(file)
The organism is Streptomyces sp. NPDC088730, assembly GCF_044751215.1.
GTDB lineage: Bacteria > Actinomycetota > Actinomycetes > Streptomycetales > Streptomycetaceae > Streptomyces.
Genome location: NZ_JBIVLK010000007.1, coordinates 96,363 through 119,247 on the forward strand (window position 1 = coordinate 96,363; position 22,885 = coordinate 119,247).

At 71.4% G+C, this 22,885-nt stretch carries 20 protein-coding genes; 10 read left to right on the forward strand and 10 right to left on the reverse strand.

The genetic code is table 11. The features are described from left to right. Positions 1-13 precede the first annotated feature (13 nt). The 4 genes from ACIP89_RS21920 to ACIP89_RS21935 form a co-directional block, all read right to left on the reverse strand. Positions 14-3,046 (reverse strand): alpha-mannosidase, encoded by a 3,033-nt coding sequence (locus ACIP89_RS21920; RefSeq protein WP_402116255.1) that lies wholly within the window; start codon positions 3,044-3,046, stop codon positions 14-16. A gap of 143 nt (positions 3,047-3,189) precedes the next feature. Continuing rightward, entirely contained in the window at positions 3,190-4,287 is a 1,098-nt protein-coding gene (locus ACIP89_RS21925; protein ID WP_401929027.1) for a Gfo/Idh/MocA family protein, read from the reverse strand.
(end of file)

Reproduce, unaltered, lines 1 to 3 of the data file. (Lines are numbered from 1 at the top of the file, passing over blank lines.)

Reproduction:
The organism is Streptomyces sp. NPDC088730, assembly GCF_044751215.1.
GTDB lineage: Bacteria > Actinomycetota > Actinomycetes > Streptomycetales > Streptomycetaceae > Streptomyces.
Genome location: NZ_JBIVLK010000007.1, coordinates 96,363 through 119,247 on the forward strand (window position 1 = coordinate 96,363; position 22,885 = coordinate 119,247).